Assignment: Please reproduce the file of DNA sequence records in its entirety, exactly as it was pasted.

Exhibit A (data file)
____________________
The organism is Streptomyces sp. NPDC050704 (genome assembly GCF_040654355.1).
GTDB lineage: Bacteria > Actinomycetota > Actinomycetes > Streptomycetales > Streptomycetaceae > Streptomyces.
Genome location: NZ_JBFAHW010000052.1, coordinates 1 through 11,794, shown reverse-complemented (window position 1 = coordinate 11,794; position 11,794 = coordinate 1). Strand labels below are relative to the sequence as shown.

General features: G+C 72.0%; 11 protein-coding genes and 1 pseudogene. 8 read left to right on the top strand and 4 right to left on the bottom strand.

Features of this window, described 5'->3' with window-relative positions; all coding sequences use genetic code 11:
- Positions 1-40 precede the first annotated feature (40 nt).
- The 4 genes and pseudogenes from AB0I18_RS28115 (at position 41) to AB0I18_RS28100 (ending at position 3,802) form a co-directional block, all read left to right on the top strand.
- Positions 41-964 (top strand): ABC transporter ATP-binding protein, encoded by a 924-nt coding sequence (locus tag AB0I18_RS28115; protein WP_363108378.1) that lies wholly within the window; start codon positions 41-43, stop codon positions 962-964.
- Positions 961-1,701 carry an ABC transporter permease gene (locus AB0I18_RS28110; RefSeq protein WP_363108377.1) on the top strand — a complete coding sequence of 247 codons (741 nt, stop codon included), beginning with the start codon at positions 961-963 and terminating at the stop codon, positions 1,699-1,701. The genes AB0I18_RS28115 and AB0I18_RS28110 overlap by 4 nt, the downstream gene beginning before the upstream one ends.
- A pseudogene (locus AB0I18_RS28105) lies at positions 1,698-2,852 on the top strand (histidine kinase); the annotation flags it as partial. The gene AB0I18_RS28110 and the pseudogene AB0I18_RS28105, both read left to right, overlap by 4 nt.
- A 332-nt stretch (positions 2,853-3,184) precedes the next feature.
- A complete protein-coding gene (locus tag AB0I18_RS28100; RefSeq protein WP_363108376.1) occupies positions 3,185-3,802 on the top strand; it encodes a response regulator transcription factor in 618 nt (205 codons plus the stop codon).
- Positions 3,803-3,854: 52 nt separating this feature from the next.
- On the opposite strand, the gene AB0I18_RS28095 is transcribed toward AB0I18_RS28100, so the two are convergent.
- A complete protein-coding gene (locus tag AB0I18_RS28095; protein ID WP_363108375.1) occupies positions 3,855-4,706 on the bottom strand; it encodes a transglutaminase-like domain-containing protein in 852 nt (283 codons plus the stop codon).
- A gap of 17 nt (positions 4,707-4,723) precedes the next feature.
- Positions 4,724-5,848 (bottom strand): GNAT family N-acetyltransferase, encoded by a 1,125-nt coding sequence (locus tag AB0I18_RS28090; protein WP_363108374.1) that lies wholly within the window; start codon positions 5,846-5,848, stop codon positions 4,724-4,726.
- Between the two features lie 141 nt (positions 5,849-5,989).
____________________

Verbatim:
The organism is Streptomyces sp. NPDC050704 (genome assembly GCF_040654355.1).
GTDB lineage: Bacteria > Actinomycetota > Actinomycetes > Streptomycetales > Streptomycetaceae > Streptomyces.
Genome location: NZ_JBFAHW010000052.1, coordinates 1 through 11,794, shown reverse-complemented (window position 1 = coordinate 11,794; position 11,794 = coordinate 1). Strand labels below are relative to the sequence as shown.

General features: G+C 72.0%; 11 protein-coding genes and 1 pseudogene. 8 read left to right on the top strand and 4 right to left on the bottom strand.

Features of this window, described 5'->3' with window-relative positions; all coding sequences use genetic code 11:
- Positions 1-40 precede the first annotated feature (40 nt).
- The 4 genes and pseudogenes from AB0I18_RS28115 (at position 41) to AB0I18_RS28100 (ending at position 3,802) form a co-directional block, all read left to right on the top strand.
- Positions 41-964 (top strand): ABC transporter ATP-binding protein, encoded by a 924-nt coding sequence (locus tag AB0I18_RS28115; protein WP_363108378.1) that lies wholly within the window; start codon positions 41-43, stop codon positions 962-964.
- Positions 961-1,701 carry an ABC transporter permease gene (locus AB0I18_RS28110; RefSeq protein WP_363108377.1) on the top strand — a complete coding sequence of 247 codons (741 nt, stop codon included), beginning with the start codon at positions 961-963 and terminating at the stop codon, positions 1,699-1,701. The genes AB0I18_RS28115 and AB0I18_RS28110 overlap by 4 nt, the downstream gene beginning before the upstream one ends.
- A pseudogene (locus AB0I18_RS28105) lies at positions 1,698-2,852 on the top strand (histidine kinase); the annotation flags it as partial. The gene AB0I18_RS28110 and the pseudogene AB0I18_RS28105, both read left to right, overlap by 4 nt.
- A 332-nt stretch (positions 2,853-3,184) precedes the next feature.
- A complete protein-coding gene (locus tag AB0I18_RS28100; RefSeq protein WP_363108376.1) occupies positions 3,185-3,802 on the top strand; it encodes a response regulator transcription factor in 618 nt (205 codons plus the stop codon).
- Positions 3,803-3,854: 52 nt separating this feature from the next.
- On the opposite strand, the gene AB0I18_RS28095 is transcribed toward AB0I18_RS28100, so the two are convergent.
- A complete protein-coding gene (locus tag AB0I18_RS28095; protein ID WP_363108375.1) occupies positions 3,855-4,706 on the bottom strand; it encodes a transglutaminase-like domain-containing protein in 852 nt (283 codons plus the stop codon).
- A gap of 17 nt (positions 4,707-4,723) precedes the next feature.
- Positions 4,724-5,848 (bottom strand): GNAT family N-acetyltransferase, encoded by a 1,125-nt coding sequence (locus tag AB0I18_RS28090; protein WP_363108374.1) that lies wholly within the window; start codon positions 5,846-5,848, stop codon positions 4,724-4,726.
- Between the two features lie 141 nt (positions 5,849-5,989).